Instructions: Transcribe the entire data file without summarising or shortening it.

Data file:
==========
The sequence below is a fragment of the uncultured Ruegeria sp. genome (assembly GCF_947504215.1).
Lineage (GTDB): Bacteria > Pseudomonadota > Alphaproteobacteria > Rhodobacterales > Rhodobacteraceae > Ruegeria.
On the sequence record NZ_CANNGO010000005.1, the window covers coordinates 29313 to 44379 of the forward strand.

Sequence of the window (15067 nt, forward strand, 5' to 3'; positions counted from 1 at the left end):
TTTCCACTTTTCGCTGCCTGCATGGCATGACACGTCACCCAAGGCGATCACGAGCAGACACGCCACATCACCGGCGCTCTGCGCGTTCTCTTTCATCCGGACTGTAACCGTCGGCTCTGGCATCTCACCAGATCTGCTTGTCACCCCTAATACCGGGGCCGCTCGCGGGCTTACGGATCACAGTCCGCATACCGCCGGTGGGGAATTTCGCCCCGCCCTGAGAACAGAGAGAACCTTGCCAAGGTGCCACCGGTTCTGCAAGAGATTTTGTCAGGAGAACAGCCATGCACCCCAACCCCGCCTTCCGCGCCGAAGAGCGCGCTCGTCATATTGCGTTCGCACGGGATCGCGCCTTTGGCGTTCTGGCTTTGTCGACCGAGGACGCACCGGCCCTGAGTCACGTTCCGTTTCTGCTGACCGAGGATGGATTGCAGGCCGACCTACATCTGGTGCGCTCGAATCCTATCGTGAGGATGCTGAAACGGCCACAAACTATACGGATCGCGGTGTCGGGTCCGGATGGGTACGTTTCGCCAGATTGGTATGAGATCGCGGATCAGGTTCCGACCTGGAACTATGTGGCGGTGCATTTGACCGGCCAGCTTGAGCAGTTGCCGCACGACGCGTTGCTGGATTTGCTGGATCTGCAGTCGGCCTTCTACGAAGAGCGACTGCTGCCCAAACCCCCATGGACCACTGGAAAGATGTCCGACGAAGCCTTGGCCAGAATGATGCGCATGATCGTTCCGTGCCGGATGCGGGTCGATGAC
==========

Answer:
The sequence below is a fragment of the uncultured Ruegeria sp. genome (assembly GCF_947504215.1).
Lineage (GTDB): Bacteria > Pseudomonadota > Alphaproteobacteria > Rhodobacterales > Rhodobacteraceae > Ruegeria.
On the sequence record NZ_CANNGO010000005.1, the window covers coordinates 29313 to 44379 of the forward strand.

Sequence of the window (15067 nt, forward strand, 5' to 3'; positions counted from 1 at the left end):
TTTCCACTTTTCGCTGCCTGCATGGCATGACACGTCACCCAAGGCGATCACGAGCAGACACGCCACATCACCGGCGCTCTGCGCGTTCTCTTTCATCCGGACTGTAACCGTCGGCTCTGGCATCTCACCAGATCTGCTTGTCACCCCTAATACCGGGGCCGCTCGCGGGCTTACGGATCACAGTCCGCATACCGCCGGTGGGGAATTTCGCCCCGCCCTGAGAACAGAGAGAACCTTGCCAAGGTGCCACCGGTTCTGCAAGAGATTTTGTCAGGAGAACAGCCATGCACCCCAACCCCGCCTTCCGCGCCGAAGAGCGCGCTCGTCATATTGCGTTCGCACGGGATCGCGCCTTTGGCGTTCTGGCTTTGTCGACCGAGGACGCACCGGCCCTGAGTCACGTTCCGTTTCTGCTGACCGAGGATGGATTGCAGGCCGACCTACATCTGGTGCGCTCGAATCCTATCGTGAGGATGCTGAAACGGCCACAAACTATACGGATCGCGGTGTCGGGTCCGGATGGGTACGTTTCGCCAGATTGGTATGAGATCGCGGATCAGGTTCCGACCTGGAACTATGTGGCGGTGCATTTGACCGGCCAGCTTGAGCAGTTGCCGCACGACGCGTTGCTGGATTTGCTGGATCTGCAGTCGGCCTTCTACGAAGAGCGACTGCTGCCCAAACCCCCATGGACCACTGGAAAGATGTCCGACGAAGCCTTGGCCAGAATGATGCGCATGATCGTTCCGTGCCGGATGCGGGTCGATGAC